Jonathan Neal also has a Ph.D in entomology and teaches at Purdue University. His blog is devoted to the intersection of people and insects. Subjects such as fire ants, bees, and many more are often discussed.
Beetles In The Bush
Ted C. MacRae is a research entomologist by vocation and beetle taxonomist by avocation. With entries on loads of common and uncommon household pests, his focus is of course the beetle. However, you can also find entries on items such as spiders, reptiles, and most recently, Bichos Argentinos.
Urban Dragon Hunters
These bloggers standout for targeting their insect research and blog towards the largely ignored urban areas. Located in Wayne County, Michigan, they have recorded 50 new species of odonata, or dragonflies. Stop by to see which and learn more about them.
Bug Squad is the blog of Kathy Keatley Garvey, communications specialist, UC Davis Department of Entomology and Nematology. This blog, launched in 2008, is part of the University of California's Agricultural and Natural Resources website. Check for the latest research and other information.
What's That Bug?
Also known as The Bugman, Daniel Marlos is the author of “The Curious World of Bugs.” With a healthy pest-free garden in Los Angeles, he is free to explore his love of bugs, as well as share useful pest control tips. Be sure not to miss specialty posts on just about every insect in the U.S.
And, be sure to check out the other winning blogs on the company's site.
Back to the ladybug. It's not really a bug. It's a beetle. That's why scientists want us to call it "lady beetle." You can read all about the lady beetle in UC IPM's Natural Enemies Gallery. UC IPM defines natural enemies as "organisms that kill, decrease the reproductive potential of, or otherwise reduce the numbers of another organism. Natural enemies that limit pests are key components of integrated pest management programs. Important natural enemies of insect and mite pests include predators, parasites, and pathogens."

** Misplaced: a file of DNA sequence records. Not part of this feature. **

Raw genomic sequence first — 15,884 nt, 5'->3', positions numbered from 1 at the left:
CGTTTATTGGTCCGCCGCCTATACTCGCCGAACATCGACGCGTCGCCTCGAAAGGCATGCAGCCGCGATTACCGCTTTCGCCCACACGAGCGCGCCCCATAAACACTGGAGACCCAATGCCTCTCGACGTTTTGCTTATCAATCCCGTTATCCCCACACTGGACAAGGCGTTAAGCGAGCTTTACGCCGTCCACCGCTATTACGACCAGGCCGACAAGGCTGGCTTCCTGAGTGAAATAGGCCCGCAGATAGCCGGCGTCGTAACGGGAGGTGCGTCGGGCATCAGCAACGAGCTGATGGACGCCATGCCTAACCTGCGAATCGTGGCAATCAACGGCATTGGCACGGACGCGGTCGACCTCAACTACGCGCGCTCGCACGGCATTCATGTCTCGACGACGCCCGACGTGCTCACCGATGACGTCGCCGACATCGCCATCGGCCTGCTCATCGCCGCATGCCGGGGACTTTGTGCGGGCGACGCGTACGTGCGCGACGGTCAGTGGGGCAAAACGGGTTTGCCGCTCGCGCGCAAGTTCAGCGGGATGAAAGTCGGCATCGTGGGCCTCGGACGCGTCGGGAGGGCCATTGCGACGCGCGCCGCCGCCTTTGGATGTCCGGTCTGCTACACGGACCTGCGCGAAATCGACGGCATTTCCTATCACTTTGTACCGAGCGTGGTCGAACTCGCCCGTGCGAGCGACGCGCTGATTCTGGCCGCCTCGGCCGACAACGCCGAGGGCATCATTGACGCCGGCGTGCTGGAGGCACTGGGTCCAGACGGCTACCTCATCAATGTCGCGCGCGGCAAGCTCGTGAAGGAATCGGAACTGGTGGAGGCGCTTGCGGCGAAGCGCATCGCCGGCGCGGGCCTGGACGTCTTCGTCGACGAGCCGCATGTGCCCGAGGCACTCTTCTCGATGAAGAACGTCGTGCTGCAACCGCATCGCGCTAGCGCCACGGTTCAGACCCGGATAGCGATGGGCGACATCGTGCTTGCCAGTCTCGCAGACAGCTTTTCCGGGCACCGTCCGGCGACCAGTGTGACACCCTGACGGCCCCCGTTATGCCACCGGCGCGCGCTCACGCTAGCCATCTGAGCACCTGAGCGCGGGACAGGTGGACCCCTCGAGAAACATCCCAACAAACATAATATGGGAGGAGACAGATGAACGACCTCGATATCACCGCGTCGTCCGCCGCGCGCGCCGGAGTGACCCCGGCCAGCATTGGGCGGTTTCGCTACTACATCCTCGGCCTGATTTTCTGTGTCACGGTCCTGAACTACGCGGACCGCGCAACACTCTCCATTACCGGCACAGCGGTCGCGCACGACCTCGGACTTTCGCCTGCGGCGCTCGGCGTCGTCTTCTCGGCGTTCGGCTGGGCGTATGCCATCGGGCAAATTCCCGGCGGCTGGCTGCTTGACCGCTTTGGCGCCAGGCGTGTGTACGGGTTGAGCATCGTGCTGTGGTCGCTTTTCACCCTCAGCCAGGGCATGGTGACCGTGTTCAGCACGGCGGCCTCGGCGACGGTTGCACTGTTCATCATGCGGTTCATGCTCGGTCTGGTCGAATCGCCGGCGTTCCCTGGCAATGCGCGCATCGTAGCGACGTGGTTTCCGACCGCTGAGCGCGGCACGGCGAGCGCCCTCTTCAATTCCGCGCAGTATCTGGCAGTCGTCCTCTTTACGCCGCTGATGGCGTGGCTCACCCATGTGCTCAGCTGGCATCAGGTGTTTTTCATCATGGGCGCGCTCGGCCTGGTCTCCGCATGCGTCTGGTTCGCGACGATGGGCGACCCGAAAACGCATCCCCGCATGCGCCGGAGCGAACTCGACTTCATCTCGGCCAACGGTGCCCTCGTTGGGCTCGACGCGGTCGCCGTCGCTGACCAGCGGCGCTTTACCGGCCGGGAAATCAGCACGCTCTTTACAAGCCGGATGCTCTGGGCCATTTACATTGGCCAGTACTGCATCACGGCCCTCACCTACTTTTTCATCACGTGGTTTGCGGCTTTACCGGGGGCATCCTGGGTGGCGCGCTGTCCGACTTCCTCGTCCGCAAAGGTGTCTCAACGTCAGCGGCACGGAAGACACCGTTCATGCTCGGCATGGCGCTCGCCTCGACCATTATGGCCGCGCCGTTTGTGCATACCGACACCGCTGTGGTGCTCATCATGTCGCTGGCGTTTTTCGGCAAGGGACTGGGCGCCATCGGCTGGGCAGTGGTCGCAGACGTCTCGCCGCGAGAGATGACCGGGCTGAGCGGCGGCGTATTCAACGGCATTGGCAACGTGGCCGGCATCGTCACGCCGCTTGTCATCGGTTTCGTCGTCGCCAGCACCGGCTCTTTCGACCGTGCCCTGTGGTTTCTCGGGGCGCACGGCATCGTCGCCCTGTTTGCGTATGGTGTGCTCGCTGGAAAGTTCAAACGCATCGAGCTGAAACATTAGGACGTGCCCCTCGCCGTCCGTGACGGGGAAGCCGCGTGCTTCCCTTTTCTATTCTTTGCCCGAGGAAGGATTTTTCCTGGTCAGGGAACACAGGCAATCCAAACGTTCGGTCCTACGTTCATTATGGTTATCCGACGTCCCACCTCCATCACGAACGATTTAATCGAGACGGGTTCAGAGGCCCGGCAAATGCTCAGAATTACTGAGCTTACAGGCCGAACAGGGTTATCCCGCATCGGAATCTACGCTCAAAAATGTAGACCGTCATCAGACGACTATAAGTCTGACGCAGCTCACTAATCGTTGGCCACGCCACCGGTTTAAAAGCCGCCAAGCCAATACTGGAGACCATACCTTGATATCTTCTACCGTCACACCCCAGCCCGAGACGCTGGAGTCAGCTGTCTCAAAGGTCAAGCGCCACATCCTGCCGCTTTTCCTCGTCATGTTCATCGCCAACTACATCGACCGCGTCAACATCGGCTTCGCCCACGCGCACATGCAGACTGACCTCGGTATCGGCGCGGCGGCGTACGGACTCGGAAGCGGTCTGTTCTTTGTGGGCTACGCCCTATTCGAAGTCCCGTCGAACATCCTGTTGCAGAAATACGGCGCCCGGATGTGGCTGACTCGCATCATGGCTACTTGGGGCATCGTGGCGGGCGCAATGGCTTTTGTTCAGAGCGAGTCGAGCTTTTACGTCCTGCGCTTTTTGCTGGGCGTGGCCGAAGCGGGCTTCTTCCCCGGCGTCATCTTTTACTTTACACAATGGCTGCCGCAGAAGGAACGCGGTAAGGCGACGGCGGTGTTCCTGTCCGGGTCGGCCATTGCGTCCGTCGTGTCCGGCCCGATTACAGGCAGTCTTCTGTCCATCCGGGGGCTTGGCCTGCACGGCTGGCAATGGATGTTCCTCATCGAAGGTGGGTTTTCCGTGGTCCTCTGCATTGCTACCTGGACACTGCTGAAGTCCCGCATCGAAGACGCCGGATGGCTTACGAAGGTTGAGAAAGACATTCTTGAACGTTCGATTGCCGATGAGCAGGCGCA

Sometimes it's good to have an enemy, a natural enemy.
Ladybug drying its wings after falling into a swimming pool. (Photo by Kathy Keatley Garvey)
Fly away, little ladybug! (Photo by Kathy Keatley Garvey)
Ladybug resting on a leaf. (Photo by Kathy Keatley Garvey)
This is the time of year when scores of prospective beekeepers contact Extension apiculturist Eric Mussen of the UC Davis Department of Entomology and Nematology for advice on beginning beekeeping.
Many want to keep a hive or two in their backyards but don't know where to start.
It's not as simple as purchasing a queen bee off the Internet. You have to buy packaged bees or collect a swarm to start a colony.
"If you haven't started (beginning beekeeping) yet, purchasing a honey bee queen won't do it," Mussen advised a Northern California woman today. "You need 2-3 pounds (6-9,000 bees) of worker bees to get things going. So, the new beekeeper usually either buys 'packaged bees' or collects a swarm."
"Individual queens are purchased to replace queens in colonies that already are going, or to add to frames of bees and brood--not including the old queen--that are removed from a strong colony, later in the season. That is called 'splitting' or 'dividing' the colony to get a total of two.
Mussen, who joined UC Davis in 1976 and will be retiring in June, always advises newcomers to join a local beekeeping association and read magazines and books.